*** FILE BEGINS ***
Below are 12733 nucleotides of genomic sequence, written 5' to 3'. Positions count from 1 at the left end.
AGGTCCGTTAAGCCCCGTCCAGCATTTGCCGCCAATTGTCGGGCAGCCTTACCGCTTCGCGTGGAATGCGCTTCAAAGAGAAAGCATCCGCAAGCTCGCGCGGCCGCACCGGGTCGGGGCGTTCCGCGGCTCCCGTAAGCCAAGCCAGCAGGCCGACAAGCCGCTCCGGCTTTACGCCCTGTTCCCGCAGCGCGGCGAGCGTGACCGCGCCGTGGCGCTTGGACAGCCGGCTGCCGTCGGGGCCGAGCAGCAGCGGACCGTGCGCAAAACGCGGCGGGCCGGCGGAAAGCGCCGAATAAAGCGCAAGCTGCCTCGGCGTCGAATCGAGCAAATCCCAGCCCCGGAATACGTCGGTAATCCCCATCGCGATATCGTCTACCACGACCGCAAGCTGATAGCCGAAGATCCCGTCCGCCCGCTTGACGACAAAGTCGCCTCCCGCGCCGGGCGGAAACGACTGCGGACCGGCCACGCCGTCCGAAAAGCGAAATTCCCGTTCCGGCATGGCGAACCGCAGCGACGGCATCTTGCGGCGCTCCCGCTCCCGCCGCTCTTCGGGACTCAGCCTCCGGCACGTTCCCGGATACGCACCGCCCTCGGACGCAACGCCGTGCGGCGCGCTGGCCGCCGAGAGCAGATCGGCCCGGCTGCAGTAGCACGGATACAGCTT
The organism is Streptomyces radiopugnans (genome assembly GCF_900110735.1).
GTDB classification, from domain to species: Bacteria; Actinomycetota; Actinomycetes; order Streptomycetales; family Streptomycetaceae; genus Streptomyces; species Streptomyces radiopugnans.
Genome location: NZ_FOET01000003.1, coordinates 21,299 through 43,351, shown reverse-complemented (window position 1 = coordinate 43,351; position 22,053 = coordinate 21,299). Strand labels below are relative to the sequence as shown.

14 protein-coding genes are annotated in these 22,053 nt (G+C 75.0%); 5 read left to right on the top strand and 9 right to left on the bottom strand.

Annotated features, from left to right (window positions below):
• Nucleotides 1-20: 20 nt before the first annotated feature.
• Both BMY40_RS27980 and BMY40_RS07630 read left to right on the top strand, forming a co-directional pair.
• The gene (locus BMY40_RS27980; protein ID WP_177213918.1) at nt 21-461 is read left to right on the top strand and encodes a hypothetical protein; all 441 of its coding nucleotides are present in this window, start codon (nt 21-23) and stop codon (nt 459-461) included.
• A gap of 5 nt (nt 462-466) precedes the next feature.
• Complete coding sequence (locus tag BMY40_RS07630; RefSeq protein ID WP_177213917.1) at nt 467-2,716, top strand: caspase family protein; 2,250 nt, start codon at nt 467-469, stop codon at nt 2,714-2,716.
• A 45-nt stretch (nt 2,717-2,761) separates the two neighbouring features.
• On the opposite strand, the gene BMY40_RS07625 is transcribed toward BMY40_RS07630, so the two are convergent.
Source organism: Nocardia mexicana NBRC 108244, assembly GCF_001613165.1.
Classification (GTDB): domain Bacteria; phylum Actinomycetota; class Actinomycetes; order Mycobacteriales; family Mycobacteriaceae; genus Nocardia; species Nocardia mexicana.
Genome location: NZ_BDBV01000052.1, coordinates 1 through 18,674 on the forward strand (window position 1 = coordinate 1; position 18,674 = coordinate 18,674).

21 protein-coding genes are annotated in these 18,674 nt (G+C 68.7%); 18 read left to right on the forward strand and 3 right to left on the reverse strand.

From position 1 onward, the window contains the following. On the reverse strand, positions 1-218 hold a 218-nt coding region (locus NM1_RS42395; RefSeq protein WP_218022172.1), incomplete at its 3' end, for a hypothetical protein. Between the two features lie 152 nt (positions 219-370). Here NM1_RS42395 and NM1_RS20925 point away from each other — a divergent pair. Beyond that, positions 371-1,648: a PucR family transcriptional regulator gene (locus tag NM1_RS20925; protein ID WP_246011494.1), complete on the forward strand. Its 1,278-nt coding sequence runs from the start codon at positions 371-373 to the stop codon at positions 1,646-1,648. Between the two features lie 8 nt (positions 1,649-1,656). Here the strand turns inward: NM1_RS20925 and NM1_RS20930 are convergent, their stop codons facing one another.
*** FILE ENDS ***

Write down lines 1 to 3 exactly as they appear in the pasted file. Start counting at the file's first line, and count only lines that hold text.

Below are 12733 nucleotides of genomic sequence, written 5' to 3'. Positions count from 1 at the left end.
AGGTCCGTTAAGCCCCGTCCAGCATTTGCCGCCAATTGTCGGGCAGCCTTACCGCTTCGCGTGGAATGCGCTTCAAAGAGAAAGCATCCGCAAGCTCGCGCGGCCGCACCGGGTCGGGGCGTTCCGCGGCTCCCGTAAGCCAAGCCAGCAGGCCGACAAGCCGCTCCGGCTTTACGCCCTGTTCCCGCAGCGCGGCGAGCGTGACCGCGCCGTGGCGCTTGGACAGCCGGCTGCCGTCGGGGCCGAGCAGCAGCGGACCGTGCGCAAAACGCGGCGGGCCGGCGGAAAGCGCCGAATAAAGCGCAAGCTGCCTCGGCGTCGAATCGAGCAAATCCCAGCCCCGGAATACGTCGGTAATCCCCATCGCGATATCGTCTACCACGACCGCAAGCTGATAGCCGAAGATCCCGTCCGCCCGCTTGACGACAAAGTCGCCTCCCGCGCCGGGCGGAAACGACTGCGGACCGGCCACGCCGTCCGAAAAGCGAAATTCCCGTTCCGGCATGGCGAACCGCAGCGACGGCATCTTGCGGCGCTCCCGCTCCCGCCGCTCTTCGGGACTCAGCCTCCGGCACGTTCCCGGATACGCACCGCCCTCGGACGCAACGCCGTGCGGCGCGCTGGCCGCCGAGAGCAGATCGGCCCGGCTGCAGTAGCACGGATACAGCTT
The organism is Streptomyces radiopugnans (genome assembly GCF_900110735.1).